This car is perfection. It dosnt need mods. You are not in Tokyo drift or playing need for speed.
          If you want a turbo rwd highly modded car get a skyline.
          If you want a race car. Buy a race car.
          This is a sports car that everyone can afford and enjoy driving. Its For drivers. Not hoons not the wealthy not a Holden head or a ford head. It's for people that love cars.
          Subaru make one of the best n/a flat four.
          Toyota make reliable cars.
          Balance and affordability make this the best car in the last twenty years. Deposit down.
    • woja53 says,
      2 years ago
      13 likes
      smile
      The idea of puting on a Turbo is really really dumb. These gorgeous motors are born to rev kinda like a superbike or yes, as you say, like a Honda Type "R". I am a sexagenarian and so just a little too geriatric for a superbike except now and then. ( It hurts too much these days when one takes a slight tumble as one is bound to do from time to time if one is to actually have fun riding. So this 86 will be perfect for me and my lost motorbiking days. A turbo would ruin the linear power delivery and prevent drifting on tight bends even for someone with my experience of very, very quick cars. There is another benefit with a car like this. I am somewhat of a woman fancier and the way I look at this car is like this: If a woman is fit enough to get into the car she is fit enough to take home for sport. I own a very low car right now and this is my way of using 'Natural Selection' to sort out sporting partners. My success rate now is better than any 18 to 25's that I know, so something is working rightly.
      Perfect car for the single male or female with a sporting attitude and who is not tied down to kidz and there is enough room in the boot for two for a long weekend or longer.
      • Heinz Straub says,
        2 years ago
        3 likes
        Could not have said it better myself, you're spot on with your comments on the mechanical properties. However, as for myself, touching just about seventy now, the girls you were talking about
        would most likely not smile at me any more but laugh if I made a pass at them.....but then, what the hell, I have ordered a GT in silver which fits the color of my hair and is more fitting than an orange one!!
        Can't wait to take delivery of it and have some sporting fun!
      • jonno says,
        2 years ago
        Matty, you are spot on - could not have said it better. 86 GT ordered last September, delivery end of January.
    • Mike says,
      2 years ago
      4 likes
      I'm getting my GT86 manual next week, and I test drove the demo car this afternoon... After the test drive, I never smiled like that since I lost my virginity!
    • cheekydonkey says,
      2 years ago
      4 likes
      Honestly, the test drive today made smile like a high school kid who lost his virginity to the best pornstar! Haha! And Im not kidding at all!
  • Lindsay says,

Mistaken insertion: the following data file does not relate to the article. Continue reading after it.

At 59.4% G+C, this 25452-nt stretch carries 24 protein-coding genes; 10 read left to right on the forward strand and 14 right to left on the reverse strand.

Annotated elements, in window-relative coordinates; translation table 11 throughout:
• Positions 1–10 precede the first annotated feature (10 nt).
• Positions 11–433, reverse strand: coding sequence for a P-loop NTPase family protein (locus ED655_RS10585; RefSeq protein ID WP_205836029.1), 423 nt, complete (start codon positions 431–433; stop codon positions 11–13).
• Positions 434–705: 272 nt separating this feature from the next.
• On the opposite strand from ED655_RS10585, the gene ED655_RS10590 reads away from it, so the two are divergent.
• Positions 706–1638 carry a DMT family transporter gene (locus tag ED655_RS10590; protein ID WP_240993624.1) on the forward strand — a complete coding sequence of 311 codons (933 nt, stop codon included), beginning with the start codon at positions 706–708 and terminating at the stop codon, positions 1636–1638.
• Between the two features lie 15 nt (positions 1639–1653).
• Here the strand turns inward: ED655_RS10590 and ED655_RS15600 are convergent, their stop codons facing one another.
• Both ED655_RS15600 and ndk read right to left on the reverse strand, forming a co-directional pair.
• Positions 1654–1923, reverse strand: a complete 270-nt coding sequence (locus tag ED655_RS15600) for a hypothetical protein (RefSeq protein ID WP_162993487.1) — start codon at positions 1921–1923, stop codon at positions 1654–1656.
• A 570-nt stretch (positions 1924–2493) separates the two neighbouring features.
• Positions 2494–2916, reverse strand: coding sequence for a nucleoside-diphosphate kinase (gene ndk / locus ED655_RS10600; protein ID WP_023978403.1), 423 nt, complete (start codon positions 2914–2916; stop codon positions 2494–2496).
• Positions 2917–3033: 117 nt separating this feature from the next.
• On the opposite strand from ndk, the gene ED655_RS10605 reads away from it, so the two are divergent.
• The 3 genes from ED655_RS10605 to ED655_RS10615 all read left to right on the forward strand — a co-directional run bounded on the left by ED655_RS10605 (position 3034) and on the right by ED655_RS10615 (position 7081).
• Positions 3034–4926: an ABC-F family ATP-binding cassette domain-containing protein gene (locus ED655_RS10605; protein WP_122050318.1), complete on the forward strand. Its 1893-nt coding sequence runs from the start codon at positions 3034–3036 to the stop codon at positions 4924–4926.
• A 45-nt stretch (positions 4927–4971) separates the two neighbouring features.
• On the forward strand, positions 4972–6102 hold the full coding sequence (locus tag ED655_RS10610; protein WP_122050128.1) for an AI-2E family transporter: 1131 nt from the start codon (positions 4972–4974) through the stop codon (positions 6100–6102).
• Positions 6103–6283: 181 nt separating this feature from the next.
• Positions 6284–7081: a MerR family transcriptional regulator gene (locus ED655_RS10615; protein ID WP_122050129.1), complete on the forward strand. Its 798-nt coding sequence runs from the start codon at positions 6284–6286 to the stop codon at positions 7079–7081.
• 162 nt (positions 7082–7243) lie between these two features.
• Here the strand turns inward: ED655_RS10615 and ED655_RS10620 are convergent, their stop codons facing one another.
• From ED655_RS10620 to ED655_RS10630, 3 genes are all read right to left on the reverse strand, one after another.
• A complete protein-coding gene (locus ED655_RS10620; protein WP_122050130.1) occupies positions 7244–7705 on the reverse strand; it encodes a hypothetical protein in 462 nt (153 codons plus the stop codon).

2 years ago
    2 likes
    Looks like you got to take the car out west. Excellent roads out there.
  • Ward Paterson says,
    2 years ago
    1 like
    Nah, I just couldn't do it. If the GTS had a turbo maybe they could justify the 6 grand price difference.

    Straight line speed is something like 7.6 seconds to the 100...

    I wonder if it will have an ANCAP 5 star rating sitting that low.
  • Brendan says,
    2 years ago
    8 likes
    If you are complaining about the lack of power in a car like this, then you are looking at the wrong car.
  • Roger says,
    2 years ago
    I wonder if Sti will bring out a hot model of Subaru's BRZ variant? The rumours are they exist its just a question of making production. My guess is you will be looking at a $50K+ proposition though. It was interesting Wheels rated 86 better than the Cayman, albeit not in the same league in speed. I guess Porsche offer similar balance with much higher perfromance, thats the value proposition. I guess its going to be a trade off that if you power it up it will begin to lose its balance. A scalpel or a sledgehammer....take your pick smile
    • Lawrence says,
      2 years ago
      1 like
      This is the first new car that I have considered in getting for a very long time!

      If I can fit in it (I'm 6'6 tall) I will get this or the Subaru version.
  • Smart us says,
    2 years ago
    1 like
    toyota is doing great job... its not about the car... its what you feel/think... rolleyes u wanna feeling in the sport car cruising - there you go $30k and you have it... no matter its slow and u need to "LINEARY" build speed (would kill you when overtaking)... trash the engine to RED to have any decent speed... u riding a push bike but you feel Valentino Rossi laugh
    • Pieter says,
      2 years ago
      Awesome comment!! It is a very good looking car, and sure it would make you feel like a rockstar driving it, but unfortunately I drive a BMW M3 and to me the 86 feels lazy, compared to a Golf 6 Gti it is just a good looking car. I mean really 0-100 in over 7 seconds? Buy this car, but steer clear of real sports cars.